Foggia (UK: //, US: //, Italian: [ˈfɔddʒa] (listen); Foggiano: Fògge [ˈfɔddʒə]) is a city and comune of Apulia, in Southern Italy, capital of the province of Foggia. In 2013, its population was 153,143. Foggia is the main city of a plain called Tavoliere, also known as the "granary of Italy".
|Comune di Foggia|
The Villa Comunale in Foggia
Foggia within the Province of Foggia
|Frazioni||Arpinova, Incoronata, Cervaro, Tavernola, Segezia, Duanera La Rocca|
|• Mayor||Marilisa Magno (since 25 May 2021) (Special commissioner)|
|• Total||507 km2 (196 sq mi)|
|Elevation||76 m (249 ft)|
|• Density||300/km2 (780/sq mi)|
|Time zone||UTC+1 (CET)|
|• Summer (DST)||UTC+2 (CEST)|
71121 - 71122 - 71100
|Patron saint||Madonna dei Sette Veli|
|Saint day||March 22|
The name "Foggia" might derive from Latin "fovea", meaning "pit", referring to the pits where wheat was stored. The name's etymology remains uncertain however, as it could as well stem from "Phocaea", or most probably from the Medieval Greek word for "fire", which is "fotia", as according to legend the original -11th-c-AD- settlers were peasants, allegedly after having [miraculously] discovered there a panel portraying the Madonna, on which three flames burnt.
However the first document attesting the existence of the modern city dates from circa 1000 AD, during the catepanate era of Byzantine sovereignty. The area remained marshy and unhealthy, until Robert Guiscard directed draining the wetland, boosting the economic and social growth of the city. The city was the seat of Henry, Count of Monte Sant'Angelo during the last twenty years of the 11th century. In the 12th century, William II of Sicily built a cathedral here and further enlarged the settlement.
Frederick II had a palace built in Foggia in 1223, in which he often sojourned. It was also seat of his court and a studium, including notable figures such as the mathematician and scholar Michael Scot, but little of it remains now. In 1447, King Alfonso V of Aragon built a Custom Palace to tax the local sheep farmers. This caused a decline of the local economy and the progressive ruin of the land, which again became marshy. In 1456, an earthquake struck Foggia, followed by others in 1534, 1627 and 1731, the last destroying one third of the city. The House of Bourbon promoted a certain economic growth by boosting the cereal agriculture of Capitanata and rebuilding much of the settlement.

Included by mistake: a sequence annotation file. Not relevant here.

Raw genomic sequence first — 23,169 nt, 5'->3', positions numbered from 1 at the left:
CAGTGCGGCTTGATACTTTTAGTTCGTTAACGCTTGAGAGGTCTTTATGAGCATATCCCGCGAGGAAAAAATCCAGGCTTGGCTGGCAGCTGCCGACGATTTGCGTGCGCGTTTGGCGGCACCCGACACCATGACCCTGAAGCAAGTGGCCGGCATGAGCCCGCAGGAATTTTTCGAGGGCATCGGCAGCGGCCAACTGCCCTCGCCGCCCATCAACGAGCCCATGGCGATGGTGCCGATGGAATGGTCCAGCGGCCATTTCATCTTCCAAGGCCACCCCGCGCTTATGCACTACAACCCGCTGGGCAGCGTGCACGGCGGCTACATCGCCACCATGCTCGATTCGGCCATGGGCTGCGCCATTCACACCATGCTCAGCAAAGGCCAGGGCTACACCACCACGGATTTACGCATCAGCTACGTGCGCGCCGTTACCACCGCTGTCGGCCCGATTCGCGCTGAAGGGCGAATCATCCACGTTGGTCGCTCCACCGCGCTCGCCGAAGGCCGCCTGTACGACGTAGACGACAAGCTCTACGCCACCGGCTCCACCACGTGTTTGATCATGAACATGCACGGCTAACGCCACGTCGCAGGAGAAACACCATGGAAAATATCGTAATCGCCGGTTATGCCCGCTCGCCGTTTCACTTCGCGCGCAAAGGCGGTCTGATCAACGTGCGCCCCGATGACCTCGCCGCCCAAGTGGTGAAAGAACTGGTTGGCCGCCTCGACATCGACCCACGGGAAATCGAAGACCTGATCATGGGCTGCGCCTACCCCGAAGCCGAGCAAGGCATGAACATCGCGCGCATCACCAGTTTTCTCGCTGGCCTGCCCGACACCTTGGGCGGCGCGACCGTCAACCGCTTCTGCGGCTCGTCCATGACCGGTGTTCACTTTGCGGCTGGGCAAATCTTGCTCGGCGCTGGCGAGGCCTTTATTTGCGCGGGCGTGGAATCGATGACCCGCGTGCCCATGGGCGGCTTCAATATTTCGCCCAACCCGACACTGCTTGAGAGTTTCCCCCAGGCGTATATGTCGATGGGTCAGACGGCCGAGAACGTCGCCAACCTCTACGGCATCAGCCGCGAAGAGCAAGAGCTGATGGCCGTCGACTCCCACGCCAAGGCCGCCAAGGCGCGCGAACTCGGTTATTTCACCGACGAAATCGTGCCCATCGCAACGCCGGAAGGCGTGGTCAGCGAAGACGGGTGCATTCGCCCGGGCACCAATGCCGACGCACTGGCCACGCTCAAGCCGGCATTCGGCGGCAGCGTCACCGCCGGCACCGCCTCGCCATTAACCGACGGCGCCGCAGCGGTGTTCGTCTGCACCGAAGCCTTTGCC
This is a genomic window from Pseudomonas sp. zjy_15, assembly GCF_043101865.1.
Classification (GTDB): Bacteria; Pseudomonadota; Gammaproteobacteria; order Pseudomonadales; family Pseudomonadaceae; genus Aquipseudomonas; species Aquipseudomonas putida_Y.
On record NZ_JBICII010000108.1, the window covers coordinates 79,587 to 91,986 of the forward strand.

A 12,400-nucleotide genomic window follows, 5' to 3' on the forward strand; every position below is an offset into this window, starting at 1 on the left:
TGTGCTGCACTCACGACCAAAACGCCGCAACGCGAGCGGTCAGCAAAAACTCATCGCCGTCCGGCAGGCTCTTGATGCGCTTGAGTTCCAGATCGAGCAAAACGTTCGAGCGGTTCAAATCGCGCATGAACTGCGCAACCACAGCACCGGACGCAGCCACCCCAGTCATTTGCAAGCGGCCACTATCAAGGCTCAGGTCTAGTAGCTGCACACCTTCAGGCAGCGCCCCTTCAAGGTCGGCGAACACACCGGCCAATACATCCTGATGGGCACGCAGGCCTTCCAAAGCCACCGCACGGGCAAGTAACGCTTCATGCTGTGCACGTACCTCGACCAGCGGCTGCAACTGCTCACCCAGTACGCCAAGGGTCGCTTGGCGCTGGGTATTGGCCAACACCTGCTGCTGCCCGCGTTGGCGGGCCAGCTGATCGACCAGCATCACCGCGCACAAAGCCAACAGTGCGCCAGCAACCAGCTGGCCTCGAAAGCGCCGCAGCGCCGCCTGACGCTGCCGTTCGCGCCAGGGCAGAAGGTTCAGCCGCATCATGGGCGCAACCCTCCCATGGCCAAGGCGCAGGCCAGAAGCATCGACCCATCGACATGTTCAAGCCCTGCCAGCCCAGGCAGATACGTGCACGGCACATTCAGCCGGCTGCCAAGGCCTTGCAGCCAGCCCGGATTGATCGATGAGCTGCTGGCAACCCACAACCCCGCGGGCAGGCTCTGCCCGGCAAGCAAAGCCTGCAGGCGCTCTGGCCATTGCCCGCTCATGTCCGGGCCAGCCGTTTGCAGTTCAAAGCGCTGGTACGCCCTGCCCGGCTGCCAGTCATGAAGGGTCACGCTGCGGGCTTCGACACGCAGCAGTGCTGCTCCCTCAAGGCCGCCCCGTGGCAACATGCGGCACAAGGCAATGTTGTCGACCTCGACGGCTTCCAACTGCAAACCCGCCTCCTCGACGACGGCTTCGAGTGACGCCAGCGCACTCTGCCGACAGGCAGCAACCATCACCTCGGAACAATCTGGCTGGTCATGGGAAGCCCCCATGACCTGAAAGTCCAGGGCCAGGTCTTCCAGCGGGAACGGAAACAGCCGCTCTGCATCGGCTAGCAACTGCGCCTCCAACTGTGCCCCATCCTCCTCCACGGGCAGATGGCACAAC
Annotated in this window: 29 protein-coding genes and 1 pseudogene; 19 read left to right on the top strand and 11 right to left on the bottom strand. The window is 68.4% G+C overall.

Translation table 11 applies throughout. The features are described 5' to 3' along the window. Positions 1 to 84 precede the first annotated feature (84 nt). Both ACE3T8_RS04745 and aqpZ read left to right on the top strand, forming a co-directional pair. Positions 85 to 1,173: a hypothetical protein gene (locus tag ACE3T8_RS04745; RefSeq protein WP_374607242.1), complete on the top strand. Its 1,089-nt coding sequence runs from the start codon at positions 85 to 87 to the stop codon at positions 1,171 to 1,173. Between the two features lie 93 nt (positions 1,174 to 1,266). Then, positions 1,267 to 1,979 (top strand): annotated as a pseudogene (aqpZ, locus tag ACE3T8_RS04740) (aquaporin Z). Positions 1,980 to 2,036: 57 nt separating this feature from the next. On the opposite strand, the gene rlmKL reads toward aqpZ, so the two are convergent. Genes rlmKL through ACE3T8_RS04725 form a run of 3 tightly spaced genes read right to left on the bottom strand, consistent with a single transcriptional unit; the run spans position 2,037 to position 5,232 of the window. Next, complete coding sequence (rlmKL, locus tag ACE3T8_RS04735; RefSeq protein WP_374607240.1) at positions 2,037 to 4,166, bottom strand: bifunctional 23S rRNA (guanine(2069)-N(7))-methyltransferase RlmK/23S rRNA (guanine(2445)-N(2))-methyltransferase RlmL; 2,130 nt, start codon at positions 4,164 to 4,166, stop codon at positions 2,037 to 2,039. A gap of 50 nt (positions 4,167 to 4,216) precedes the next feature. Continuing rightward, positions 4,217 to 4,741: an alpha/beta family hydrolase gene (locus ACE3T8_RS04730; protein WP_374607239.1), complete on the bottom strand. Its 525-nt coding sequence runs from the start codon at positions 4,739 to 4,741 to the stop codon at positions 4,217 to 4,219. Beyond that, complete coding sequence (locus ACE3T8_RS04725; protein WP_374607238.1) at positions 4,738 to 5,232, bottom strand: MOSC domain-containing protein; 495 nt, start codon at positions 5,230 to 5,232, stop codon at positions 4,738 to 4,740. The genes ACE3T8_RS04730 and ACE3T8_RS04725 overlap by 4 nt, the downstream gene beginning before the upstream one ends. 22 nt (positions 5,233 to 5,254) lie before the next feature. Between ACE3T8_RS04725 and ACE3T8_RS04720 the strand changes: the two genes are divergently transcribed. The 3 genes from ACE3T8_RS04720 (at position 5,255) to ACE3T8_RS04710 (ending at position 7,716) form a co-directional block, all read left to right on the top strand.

In the 19th century, Foggia received a railway station and important public monuments. The citizens also took part in the riots which led to the annexation to Italy in 1861. By 1865, there was a definitive shift from the custom of sheep farming in favour of an agricultural economy.
The historical lack of water resources was solved with the construction of the Apulian aqueduct in 1924, when Foggia was already an important hub between northern and southern Italy.
During World War II, Foggia was heavily bombed by the Allied air forces for its important airfields and marshalling yards. After the armistice of Cassibile on 8 September 1943, the town was briefly occupied by German troops in Operation Achse. There was some fighting there during the Allied invasion of Italy. In response to the Allied advance towards them, the German troops occupying Foggia abandoned the city on the 27th of September. By the 1st of October British troops had successfully occupied the city. In order to clear the Germans from the hills north and west of the Fogia plain and to reach the Vinchiaturo-Termoli road near the Biferno River, Britain's General Montgomery sent his British XIII Corps beyond Foggia on a two division drive, the 78th Division (sometimes known as "the Battle Axe division") moved on the coastal road to Termoli and the 1st Canadian Division struck inland through the mountains. British V Corps followed, protecting the west flank and the rear. The German 1st parachute division had largely withdrawn to the Biferno River near Termoli and dug in. Based out of Foggia, the British launched Operation Devon and succeeded in dislodging the Nazi German forces from Termoli.
In 1959 and 2006, Foggia received, respectively, the Gold Medal for Civil and Military value for its role in World War II.
Foggia has a dry summer, Mediterranean climate (Köppen climate classification Csa). Winter days are generally between 11-13 °C but can be as cool as single figures. Low temperatures are generally above freezing, but frosts are experienced a handful of times a year. Summers are very hot, with temperatures in July and August often reaching 33–38 °C (91–100 °F). Temperatures exceed 40 °C (104 °F) a handful of times a decade. Extremes are −10.4 °C (13 °F) on 8 January 1985 and 47 °C (117 °F) - the highest temperature recorded in Italy and one of the highest recorded in Europe - on 25 June 2007.
|Climate data for Foggia ITA, 1981–2010, Extremes 1980-|